And then there’s the spreadsheet.
Many a time I have opened Excel and not considered what made pivot tables possible. But thanks to Visicalc founder Dan Bricklin’s book Bricklin On Technology , I now know the journey into starting a company offering the first spreadsheet and a lot more.
I met Dan Bricklin  last year at the New York Tech Meet-Up, a monthly meeting of technology startups, when he presented his book and his thoughts on software development and entrepreneurship. I was impressed with his combination of humility and sage advice. I bought his book because it pays homage to technology developments over the last decade, and I consider it a definite must-read for technology enthusiasts looking for seasoned perspective.
Large book leads to larger outlook on life
Be ready — this is a thick paperback compared to most popular business books like Rework  by 37Signals founders Jason Fried and David Heinemeier Hansson or memoirs like Jack Welch’s Winning. It’s 400 pages, based on Bricklin’s past blogs from the year 2000 to date, along with other content such as an interview with behavioral economics professor Dan Ariely, author of Predictably Irrational: The Hidden Forces That Shape Our Decisions.
But unlike many books that contain content previously published online, Bricklin wisely added some context to the blog posts. He even includes footnotes with brief explanations of terms. The end result is an enjoyably readable and well-organized book that is not as intimidating as its heft suggests.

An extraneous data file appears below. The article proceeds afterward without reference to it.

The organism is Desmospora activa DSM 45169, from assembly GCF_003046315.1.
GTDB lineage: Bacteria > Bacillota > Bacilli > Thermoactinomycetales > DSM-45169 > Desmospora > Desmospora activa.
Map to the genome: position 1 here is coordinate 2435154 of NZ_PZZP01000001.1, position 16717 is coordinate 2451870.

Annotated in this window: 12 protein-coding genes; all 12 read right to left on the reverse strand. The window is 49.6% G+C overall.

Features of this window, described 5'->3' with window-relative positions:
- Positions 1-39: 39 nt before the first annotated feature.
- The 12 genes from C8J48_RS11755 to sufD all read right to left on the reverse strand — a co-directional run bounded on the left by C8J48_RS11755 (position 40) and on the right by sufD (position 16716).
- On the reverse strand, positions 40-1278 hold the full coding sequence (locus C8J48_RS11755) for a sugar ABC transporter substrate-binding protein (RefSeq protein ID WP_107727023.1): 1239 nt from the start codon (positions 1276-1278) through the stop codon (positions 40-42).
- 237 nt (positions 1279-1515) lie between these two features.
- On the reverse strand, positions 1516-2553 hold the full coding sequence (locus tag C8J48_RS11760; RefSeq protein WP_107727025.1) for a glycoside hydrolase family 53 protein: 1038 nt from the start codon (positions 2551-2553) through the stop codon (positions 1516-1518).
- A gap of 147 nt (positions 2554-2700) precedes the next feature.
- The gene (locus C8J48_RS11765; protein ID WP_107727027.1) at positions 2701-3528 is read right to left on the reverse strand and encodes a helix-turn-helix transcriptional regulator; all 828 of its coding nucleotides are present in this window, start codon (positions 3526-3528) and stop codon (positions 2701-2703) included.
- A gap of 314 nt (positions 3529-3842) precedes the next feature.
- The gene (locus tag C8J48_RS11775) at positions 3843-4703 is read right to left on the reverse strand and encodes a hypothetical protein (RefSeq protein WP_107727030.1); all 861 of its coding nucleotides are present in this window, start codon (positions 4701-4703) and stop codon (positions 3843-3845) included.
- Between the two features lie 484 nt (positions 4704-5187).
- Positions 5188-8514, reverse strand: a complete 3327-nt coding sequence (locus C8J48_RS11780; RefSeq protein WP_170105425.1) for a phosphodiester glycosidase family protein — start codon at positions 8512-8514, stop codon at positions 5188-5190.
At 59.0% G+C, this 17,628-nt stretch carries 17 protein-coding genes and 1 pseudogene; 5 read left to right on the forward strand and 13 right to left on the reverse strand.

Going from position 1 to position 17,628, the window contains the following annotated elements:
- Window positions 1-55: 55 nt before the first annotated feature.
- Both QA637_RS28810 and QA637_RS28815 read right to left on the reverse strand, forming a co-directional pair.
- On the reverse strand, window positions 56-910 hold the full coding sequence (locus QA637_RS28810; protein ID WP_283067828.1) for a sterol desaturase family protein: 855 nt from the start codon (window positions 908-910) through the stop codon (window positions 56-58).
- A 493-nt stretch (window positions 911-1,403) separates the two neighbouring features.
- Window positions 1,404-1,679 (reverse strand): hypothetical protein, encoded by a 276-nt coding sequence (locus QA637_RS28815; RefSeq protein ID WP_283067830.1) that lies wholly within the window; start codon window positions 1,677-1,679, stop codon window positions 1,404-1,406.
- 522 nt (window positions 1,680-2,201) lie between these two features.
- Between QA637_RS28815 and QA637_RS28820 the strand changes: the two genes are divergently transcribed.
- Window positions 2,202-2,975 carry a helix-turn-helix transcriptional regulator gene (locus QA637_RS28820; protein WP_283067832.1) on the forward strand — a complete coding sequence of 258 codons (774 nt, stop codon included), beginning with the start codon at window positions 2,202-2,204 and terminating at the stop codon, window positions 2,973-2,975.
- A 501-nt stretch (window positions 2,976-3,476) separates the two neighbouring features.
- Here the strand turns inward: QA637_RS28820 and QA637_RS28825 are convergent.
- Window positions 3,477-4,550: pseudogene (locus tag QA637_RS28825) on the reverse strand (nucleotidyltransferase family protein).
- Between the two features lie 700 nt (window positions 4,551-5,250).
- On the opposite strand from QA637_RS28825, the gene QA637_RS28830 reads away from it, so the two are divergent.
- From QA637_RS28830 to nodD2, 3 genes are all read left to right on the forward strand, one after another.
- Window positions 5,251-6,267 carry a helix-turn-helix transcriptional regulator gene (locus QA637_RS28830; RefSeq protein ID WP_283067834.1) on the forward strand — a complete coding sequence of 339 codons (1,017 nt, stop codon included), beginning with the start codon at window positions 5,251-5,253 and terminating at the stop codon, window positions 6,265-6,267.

Moreover, a 400-page opus may imply a writer’s overindulgence in his material, but in Bricklin’s case his perspective is worth the extra pages. The book covers a diversity of topics such as the recording industry, pricing, podcasting and how people respond to new media choices.
Technological flashbacks with a clear eye for the human factor
Entrepreneurs who are releasing an app or deploying software on the cloud will gain some valued perspective, particularly from Bricklin’s programmer experience. For example, here is Bricklin’s view on programming development:
“Programming is an error-prone business…You must have a good conceptual model of how each individual statement affects the result in conjunction with each other statement. You have to know how to check for proper operation (testing) and how to find out what to fix if it isn’t (debugging). Unless you are immersed in that particular programming system it is very hard for most people to do this.”
Bricklin is as philosophical about societal computer usage as he is about entrepreneurship. The first chapters address how people make use of technology, such as what people are willing to pay for:
“People like to interact with people they care about. The interactions are often simple, but personally important. They are willing to pay money for this. That’s why they pay for cell phones, for Internet access, for postcards and postage, and for souvenirs. It gives emotional satisfaction.”
He then references America’s Calling by Claude Fisher to explain how phone companies overlooked the emotional satisfaction of calls. Throughout the book Bricklin showcases how business’s perspective on culture has come a long way, and how a technological professional can observe human behavior and cultural history to connect the dots that can aid in business development.